- Mentioned In
- T279477: Move spam blacklist rules to a database table
T279476: Move title blacklist rules to a database table
T254649: Rename SpamBlacklist
T254650: Rename TitleBlacklist
- Mentioned Here
- T279476: Move title blacklist rules to a database table
T279477: Move spam blacklist rules to a database table
T241440: Allow private blocking of harassment via regexes and URLs on-wiki
T6459: Create a special page to handle additions, removals, changes and logging of spam blacklist entries
T14963: allow per-page exceptions to spam blacklist
T27524: blacklist may become too big
T38940: Title blacklist should return friendly error message and allow user to report false positives
T75417: Whether or not the user recently hit the spam blacklist (abuse filter)
T209806: TitleBlacklist should have its own content type
T216803: Add an option for an expiration date for spam blacklist items
T45761: Allow local disabling of global AbuseFilters
T254649: Rename SpamBlacklist
T254650: Rename TitleBlacklist
The blacklists/whitelists as lists are very simple, abusefilters are not so.
AF allows much more control, that's true, but to my mind providing a simple single-page editing paradigm as currently provided is sufficiently similar that we can lift+shift for now, and then possibly re-factor later over the next few years (e.g. logging of hit rates, thresholds for activity, more complex response options than pass/fail, CheckUser integration, etc.) if there's demand.
I suppose that I am seeing differences with globality. The blacklists are universal for WMF, though implementation of AFs while being universal, the checks are not global in impact (we have global AF that do not target large wikis). So we have some "language" issues to address.
Noting that there would need to be significant tuning work on the logging as something like Special:Abuselog for global AF is bad enough as it is without including blacklist hits which are currently only locally logged.
Also there is still the issue that "title blacklist" is not logged locally and globally, and that has upsides and downsides.
(Of course, all that is detail and probably does not belong here at the top level, just what my brain is contemplating on the immediate.)
In my opinion AF is intended to be deployed to all wikis even including larger one like enwiki, but wikis may choose to opt out some specific filters or opt out all by default and opt in specific one (both are currently not possible, see T45761: Allow local disabling of global AbuseFilters), based on local consensus - otherwise the list of wikis to opt-out is very random as large wikis are not always more active ones (they are only large in database size).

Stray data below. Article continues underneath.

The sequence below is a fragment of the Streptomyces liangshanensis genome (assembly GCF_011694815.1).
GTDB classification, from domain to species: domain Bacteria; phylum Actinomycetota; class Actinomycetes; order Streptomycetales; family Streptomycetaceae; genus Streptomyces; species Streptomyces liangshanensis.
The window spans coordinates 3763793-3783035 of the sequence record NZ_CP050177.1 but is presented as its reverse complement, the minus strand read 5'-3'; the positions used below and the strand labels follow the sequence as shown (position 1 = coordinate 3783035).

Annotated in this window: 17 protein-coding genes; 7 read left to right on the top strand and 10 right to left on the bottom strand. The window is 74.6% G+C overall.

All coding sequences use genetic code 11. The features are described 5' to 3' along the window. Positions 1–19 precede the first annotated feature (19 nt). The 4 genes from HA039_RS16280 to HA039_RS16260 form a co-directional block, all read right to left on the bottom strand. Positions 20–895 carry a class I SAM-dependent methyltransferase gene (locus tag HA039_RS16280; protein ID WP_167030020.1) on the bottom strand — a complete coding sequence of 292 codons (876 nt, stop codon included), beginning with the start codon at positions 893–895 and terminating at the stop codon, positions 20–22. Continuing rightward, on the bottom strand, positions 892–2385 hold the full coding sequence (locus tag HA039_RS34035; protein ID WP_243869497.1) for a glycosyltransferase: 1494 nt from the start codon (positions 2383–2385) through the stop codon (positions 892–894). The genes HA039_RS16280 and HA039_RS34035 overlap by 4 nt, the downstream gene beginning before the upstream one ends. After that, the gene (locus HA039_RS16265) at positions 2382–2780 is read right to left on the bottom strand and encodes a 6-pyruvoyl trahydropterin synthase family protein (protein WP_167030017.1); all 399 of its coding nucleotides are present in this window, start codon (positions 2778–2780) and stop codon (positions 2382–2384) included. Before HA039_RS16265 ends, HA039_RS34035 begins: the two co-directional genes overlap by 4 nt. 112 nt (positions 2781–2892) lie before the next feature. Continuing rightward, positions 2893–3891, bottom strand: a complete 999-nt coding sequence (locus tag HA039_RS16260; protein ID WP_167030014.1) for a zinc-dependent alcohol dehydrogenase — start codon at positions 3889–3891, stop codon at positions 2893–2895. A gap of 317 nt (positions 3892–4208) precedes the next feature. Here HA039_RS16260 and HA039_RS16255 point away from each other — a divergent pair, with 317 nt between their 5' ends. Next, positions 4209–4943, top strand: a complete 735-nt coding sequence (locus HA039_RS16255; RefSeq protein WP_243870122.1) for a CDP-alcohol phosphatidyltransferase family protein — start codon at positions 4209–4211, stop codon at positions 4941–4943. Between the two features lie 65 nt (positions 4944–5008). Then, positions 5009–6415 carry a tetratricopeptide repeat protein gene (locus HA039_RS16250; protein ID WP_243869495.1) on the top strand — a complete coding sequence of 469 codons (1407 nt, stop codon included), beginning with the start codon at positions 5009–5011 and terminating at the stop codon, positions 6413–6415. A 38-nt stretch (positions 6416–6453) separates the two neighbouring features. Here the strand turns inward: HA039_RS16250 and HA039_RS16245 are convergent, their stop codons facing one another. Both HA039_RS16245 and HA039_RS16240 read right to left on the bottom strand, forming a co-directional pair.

TitleBlacklist and SpamBlacklist currently use a wiki page to store their contents. Eventually they should be switched to databases (performance should be considered);
Issues that may be solved easier - T38940, T6459, T14963, T27524(*), T75417, T216803
Issues that may be closed - T209806
(*) Most SBL items may be converted to a linksearch-like syntax (org.wikipedia.en/...)
I'm not sure what this task is proposing. Technically the functionality from spam/title blacklist already exists in AbuseFilter, it would be trivial to write a filter which blocks certain links from being added or pages from being created with certain titles.
That aside, I'm not convinced this is the best approach. We have tens of thousands of blacklisted URLs across Wikimedia projects. That's not feasible to include in one filter, nor is it feasible to create individual filters for each URL. The functionality we need to block spam URLs is relatively limited (though there's certainly room to expand on the current all-or-nothing approach), whereas AbuseFilter is a deeply customisable toolset with far too much going on for the relatively simple task of blocking certain URLs.
I don't think merging the extensions is a good idea. AbuseFilter is already incredibly complex (for good reason). SpamBlacklist and TitleBlacklist are both straightforward to use (a list of regexes), work out of the box, bundled extensions. AbuseFilter still isn't eligible for bundling yet.
That said, if the goal of this ticket is to re-create Phalanx I'm all for it.
SpamBlacklist and TitleBlacklist are both limited in what they can do. They have terrible interfaces. They don't get integrated with new action types. The complexity of AF is optional and not required.
AbuseFilter still isn't eligible for bundling yet.